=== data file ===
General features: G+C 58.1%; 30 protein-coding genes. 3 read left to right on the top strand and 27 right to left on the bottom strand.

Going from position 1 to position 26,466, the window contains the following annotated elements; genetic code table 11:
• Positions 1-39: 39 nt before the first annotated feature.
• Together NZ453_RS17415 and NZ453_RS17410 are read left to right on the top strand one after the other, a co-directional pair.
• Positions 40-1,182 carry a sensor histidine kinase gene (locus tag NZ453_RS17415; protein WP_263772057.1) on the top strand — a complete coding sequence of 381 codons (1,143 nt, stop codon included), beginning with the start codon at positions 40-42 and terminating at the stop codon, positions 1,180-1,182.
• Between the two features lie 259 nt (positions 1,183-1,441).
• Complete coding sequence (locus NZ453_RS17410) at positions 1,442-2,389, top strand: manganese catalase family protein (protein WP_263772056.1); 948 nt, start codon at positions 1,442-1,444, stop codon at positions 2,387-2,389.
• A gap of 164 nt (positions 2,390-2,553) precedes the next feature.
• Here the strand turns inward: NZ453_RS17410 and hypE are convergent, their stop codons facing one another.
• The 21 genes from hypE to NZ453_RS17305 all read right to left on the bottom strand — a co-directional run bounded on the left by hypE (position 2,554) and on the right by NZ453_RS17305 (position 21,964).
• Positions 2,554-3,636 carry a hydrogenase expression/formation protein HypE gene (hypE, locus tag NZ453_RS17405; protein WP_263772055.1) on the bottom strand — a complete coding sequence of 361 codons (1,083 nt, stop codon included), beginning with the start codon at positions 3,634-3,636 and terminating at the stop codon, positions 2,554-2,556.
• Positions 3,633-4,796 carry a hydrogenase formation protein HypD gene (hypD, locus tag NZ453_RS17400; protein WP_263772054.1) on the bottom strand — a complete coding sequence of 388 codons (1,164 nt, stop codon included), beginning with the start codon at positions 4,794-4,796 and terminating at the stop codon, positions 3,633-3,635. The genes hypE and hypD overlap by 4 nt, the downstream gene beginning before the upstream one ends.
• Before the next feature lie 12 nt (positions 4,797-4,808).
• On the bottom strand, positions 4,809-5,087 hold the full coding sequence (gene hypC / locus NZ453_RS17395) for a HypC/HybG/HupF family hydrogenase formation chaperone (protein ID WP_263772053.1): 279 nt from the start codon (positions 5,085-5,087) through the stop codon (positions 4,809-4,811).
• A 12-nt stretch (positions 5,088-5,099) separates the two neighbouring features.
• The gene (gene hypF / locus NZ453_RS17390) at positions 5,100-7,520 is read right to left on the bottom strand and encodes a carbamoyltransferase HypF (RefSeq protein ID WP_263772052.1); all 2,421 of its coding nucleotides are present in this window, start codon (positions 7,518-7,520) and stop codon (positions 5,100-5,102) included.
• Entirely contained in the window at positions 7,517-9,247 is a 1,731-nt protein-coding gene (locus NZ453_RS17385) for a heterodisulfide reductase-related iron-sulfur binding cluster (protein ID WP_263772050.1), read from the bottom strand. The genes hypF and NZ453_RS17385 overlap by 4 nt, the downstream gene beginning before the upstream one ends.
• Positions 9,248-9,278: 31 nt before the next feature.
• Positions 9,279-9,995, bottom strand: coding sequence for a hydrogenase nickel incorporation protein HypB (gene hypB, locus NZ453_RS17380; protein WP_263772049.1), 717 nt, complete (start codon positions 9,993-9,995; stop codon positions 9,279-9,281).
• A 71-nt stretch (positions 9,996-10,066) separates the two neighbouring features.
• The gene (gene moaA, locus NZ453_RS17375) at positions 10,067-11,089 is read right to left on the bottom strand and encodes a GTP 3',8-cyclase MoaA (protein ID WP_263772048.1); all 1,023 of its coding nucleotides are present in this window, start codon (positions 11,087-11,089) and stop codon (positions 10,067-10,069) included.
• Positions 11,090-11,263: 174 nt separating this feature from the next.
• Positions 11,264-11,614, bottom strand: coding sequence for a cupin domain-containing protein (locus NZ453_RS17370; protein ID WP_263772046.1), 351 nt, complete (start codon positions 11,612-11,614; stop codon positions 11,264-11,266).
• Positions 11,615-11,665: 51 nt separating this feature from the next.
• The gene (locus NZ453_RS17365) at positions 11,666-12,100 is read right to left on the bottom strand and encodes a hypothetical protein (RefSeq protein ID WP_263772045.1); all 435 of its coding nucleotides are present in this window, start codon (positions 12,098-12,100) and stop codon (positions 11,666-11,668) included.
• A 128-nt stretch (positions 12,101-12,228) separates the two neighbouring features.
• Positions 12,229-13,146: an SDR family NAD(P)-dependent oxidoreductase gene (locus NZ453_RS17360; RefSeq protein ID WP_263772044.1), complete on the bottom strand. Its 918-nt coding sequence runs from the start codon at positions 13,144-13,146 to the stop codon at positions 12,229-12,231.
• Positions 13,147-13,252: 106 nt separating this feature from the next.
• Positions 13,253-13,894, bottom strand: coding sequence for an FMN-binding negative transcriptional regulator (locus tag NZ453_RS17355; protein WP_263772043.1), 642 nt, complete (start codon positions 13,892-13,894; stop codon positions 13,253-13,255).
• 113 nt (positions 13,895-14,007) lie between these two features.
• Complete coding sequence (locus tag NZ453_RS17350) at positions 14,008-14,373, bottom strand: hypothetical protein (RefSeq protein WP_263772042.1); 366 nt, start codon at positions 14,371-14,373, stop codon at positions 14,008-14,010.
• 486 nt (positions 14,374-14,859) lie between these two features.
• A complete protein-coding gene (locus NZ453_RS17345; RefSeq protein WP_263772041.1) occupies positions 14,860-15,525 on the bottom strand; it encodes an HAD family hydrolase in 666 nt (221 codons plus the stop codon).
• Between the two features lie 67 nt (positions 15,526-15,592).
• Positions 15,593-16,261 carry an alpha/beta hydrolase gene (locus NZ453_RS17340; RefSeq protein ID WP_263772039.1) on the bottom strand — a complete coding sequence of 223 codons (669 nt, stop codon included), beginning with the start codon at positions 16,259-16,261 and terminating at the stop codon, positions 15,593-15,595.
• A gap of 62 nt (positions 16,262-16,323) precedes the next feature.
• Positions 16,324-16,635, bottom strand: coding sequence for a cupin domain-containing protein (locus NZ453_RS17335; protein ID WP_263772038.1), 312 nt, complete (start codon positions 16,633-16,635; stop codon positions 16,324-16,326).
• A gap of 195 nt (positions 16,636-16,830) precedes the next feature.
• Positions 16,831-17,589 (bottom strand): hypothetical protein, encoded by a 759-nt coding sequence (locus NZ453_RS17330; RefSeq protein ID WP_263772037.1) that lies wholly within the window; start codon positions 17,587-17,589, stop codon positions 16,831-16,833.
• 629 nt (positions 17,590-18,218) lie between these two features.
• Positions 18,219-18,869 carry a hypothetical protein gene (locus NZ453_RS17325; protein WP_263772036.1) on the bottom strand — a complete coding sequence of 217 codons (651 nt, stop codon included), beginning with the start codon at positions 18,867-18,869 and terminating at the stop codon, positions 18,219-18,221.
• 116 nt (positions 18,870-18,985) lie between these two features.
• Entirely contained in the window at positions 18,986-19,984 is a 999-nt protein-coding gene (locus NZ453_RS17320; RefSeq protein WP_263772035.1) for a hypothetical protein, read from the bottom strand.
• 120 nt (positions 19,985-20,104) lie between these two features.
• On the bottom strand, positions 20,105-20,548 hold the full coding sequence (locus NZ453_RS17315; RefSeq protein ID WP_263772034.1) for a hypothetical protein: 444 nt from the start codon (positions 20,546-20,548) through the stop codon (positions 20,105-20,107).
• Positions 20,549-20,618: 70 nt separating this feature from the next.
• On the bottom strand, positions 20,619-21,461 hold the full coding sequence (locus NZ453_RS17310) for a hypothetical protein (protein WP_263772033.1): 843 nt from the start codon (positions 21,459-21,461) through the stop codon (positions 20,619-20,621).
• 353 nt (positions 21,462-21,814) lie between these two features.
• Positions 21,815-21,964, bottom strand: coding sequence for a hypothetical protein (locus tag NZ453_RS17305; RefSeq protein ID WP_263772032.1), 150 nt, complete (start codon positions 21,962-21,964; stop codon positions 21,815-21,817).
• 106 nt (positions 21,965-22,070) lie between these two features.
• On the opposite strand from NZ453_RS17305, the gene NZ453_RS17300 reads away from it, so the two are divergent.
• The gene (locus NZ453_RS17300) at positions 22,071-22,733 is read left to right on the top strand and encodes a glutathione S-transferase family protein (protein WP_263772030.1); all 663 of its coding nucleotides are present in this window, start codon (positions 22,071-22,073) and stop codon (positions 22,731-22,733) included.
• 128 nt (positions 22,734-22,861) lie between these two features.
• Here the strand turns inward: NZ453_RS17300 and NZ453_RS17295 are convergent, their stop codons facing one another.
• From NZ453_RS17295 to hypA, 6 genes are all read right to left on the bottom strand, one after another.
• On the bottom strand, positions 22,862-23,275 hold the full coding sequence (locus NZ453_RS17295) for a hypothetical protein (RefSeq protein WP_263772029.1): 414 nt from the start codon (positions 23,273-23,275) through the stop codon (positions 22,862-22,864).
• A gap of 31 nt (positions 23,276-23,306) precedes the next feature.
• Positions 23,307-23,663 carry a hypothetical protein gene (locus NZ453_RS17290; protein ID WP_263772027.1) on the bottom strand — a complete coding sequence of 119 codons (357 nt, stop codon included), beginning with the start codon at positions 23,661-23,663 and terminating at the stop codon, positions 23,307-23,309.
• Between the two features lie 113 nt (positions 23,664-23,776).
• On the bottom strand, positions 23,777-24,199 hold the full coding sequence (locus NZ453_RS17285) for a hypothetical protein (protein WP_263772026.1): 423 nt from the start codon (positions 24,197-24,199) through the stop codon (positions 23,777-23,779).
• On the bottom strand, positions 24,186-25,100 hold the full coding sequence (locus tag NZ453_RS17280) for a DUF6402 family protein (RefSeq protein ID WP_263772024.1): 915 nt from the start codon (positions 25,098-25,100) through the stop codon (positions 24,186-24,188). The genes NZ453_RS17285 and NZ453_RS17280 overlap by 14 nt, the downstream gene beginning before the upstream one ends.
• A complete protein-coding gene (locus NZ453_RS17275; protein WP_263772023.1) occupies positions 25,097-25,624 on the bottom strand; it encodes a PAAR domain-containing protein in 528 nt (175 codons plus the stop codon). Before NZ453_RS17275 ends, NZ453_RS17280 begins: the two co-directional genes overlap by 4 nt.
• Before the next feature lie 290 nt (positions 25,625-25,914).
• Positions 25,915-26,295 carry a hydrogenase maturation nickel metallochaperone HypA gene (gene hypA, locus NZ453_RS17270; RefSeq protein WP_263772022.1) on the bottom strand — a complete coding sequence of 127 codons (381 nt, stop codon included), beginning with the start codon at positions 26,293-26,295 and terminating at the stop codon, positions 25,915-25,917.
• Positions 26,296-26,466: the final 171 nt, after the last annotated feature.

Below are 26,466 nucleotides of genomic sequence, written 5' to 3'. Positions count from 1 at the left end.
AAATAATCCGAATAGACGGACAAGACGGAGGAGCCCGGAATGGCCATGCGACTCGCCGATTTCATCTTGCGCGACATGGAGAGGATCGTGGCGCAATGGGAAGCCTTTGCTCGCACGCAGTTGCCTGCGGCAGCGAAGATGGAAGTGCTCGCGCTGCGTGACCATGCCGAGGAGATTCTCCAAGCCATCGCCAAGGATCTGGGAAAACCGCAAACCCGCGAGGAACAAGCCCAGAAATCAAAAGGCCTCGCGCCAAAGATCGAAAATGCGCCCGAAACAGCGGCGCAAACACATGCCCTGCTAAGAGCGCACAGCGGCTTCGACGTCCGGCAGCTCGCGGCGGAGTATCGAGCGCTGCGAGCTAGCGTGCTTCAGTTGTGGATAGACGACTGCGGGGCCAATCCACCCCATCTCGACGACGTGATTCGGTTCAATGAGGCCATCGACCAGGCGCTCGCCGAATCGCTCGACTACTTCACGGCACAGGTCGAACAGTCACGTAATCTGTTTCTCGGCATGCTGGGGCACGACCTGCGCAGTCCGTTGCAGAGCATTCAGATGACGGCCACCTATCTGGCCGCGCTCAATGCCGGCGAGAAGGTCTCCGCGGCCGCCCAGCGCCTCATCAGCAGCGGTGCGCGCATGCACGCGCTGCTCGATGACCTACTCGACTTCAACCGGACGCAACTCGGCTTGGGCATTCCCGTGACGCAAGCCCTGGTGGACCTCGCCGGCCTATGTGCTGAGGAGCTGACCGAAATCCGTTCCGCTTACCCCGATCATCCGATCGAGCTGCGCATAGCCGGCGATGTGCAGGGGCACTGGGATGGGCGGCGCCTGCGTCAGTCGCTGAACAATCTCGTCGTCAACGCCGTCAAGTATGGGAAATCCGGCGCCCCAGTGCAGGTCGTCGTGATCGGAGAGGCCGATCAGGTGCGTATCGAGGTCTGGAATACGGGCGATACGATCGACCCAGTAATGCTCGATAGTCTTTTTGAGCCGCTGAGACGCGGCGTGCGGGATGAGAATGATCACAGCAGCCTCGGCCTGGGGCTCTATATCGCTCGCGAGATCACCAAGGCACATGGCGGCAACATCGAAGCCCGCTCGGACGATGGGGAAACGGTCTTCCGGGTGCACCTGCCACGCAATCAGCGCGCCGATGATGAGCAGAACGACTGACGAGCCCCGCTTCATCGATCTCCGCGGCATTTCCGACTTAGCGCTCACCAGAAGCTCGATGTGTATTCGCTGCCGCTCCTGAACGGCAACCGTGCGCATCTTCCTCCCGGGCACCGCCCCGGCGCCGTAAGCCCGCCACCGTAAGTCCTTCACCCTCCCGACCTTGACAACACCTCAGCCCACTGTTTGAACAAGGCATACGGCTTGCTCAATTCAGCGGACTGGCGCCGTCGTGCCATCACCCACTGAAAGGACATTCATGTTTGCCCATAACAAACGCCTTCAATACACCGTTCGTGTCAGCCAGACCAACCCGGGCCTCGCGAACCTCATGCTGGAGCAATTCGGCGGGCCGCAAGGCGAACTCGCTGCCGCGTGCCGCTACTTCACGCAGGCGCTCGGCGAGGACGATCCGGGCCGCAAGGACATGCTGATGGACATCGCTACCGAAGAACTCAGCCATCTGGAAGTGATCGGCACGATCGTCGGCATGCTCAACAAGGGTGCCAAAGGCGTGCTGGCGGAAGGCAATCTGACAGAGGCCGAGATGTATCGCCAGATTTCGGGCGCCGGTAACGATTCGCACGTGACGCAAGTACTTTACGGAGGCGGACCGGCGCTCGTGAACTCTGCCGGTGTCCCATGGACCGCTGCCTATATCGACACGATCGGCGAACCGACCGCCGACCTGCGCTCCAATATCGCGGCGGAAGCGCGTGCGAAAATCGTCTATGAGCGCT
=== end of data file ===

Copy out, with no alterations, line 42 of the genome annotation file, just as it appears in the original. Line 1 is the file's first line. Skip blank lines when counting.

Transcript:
• 116 nt (positions 18,870-18,985) lie between these two features.